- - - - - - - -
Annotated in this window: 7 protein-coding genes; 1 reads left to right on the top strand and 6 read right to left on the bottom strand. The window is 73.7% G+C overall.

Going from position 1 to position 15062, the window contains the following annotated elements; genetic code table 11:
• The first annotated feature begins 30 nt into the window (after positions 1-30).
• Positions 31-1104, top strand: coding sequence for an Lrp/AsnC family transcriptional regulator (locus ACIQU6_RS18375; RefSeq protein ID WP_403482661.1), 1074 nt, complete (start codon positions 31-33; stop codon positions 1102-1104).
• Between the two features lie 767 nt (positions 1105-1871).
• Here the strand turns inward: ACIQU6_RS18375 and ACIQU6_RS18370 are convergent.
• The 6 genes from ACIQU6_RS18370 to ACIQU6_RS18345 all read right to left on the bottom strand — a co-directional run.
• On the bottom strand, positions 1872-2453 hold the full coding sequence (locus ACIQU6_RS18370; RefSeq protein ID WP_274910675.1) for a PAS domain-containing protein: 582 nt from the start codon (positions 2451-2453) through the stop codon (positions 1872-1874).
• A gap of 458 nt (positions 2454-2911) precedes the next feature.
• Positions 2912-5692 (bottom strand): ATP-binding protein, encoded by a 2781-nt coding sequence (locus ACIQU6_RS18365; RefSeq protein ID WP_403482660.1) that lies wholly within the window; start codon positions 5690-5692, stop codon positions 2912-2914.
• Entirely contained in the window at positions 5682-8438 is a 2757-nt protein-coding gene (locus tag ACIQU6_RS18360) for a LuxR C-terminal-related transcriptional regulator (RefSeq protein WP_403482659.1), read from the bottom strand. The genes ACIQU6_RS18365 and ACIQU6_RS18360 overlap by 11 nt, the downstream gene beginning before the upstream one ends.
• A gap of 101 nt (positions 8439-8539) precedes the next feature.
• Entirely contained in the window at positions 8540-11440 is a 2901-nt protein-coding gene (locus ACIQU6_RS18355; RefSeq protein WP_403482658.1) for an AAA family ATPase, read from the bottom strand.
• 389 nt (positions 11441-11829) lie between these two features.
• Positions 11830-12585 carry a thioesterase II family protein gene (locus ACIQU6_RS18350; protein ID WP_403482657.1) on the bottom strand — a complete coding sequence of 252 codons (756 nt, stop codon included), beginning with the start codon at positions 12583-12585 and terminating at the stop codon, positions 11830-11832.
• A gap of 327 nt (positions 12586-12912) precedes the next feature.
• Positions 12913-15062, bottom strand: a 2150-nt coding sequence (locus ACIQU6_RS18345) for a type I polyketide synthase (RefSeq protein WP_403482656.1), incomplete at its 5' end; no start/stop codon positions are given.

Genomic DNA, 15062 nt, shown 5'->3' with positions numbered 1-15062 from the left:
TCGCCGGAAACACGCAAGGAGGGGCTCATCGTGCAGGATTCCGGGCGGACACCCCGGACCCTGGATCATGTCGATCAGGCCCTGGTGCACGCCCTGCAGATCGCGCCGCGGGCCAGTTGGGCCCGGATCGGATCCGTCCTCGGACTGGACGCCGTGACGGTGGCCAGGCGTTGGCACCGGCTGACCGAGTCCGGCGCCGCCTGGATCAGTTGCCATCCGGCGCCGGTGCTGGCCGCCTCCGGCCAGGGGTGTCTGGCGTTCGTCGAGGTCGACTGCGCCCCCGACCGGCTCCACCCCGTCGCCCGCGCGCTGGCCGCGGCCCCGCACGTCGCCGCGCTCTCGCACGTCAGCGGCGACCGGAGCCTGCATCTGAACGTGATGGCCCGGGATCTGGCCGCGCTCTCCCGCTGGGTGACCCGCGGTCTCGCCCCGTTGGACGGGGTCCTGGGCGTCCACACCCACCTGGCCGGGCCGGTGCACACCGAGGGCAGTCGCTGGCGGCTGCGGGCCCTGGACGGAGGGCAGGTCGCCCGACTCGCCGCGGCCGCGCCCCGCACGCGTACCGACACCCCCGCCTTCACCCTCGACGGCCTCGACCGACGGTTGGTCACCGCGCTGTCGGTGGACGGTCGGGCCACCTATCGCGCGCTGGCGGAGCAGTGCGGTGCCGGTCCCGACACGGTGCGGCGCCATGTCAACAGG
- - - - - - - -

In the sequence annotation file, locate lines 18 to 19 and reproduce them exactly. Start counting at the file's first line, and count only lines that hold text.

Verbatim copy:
Genomic DNA, 15062 nt, shown 5'->3' with positions numbered 1-15062 from the left:
TCGCCGGAAACACGCAAGGAGGGGCTCATCGTGCAGGATTCCGGGCGGACACCCCGGACCCTGGATCATGTCGATCAGGCCCTGGTGCACGCCCTGCAGATCGCGCCGCGGGCCAGTTGGGCCCGGATCGGATCCGTCCTCGGACTGGACGCCGTGACGGTGGCCAGGCGTTGGCACCGGCTGACCGAGTCCGGCGCCGCCTGGATCAGTTGCCATCCGGCGCCGGTGCTGGCCGCCTCCGGCCAGGGGTGTCTGGCGTTCGTCGAGGTCGACTGCGCCCCCGACCGGCTCCACCCCGTCGCCCGCGCGCTGGCCGCGGCCCCGCACGTCGCCGCGCTCTCGCACGTCAGCGGCGACCGGAGCCTGCATCTGAACGTGATGGCCCGGGATCTGGCCGCGCTCTCCCGCTGGGTGACCCGCGGTCTCGCCCCGTTGGACGGGGTCCTGGGCGTCCACACCCACCTGGCCGGGCCGGTGCACACCGAGGGCAGTCGCTGGCGGCTGCGGGCCCTGGACGGAGGGCAGGTCGCCCGACTCGCCGCGGCCGCGCCCCGCACGCGTACCGACACCCCCGCCTTCACCCTCGACGGCCTCGACCGACGGTTGGTCACCGCGCTGTCGGTGGACGGTCGGGCCACCTATCGCGCGCTGGCGGAGCAGTGCGGTGCCGGTCCCGACACGGTGCGGCGCCATGTCAACAGG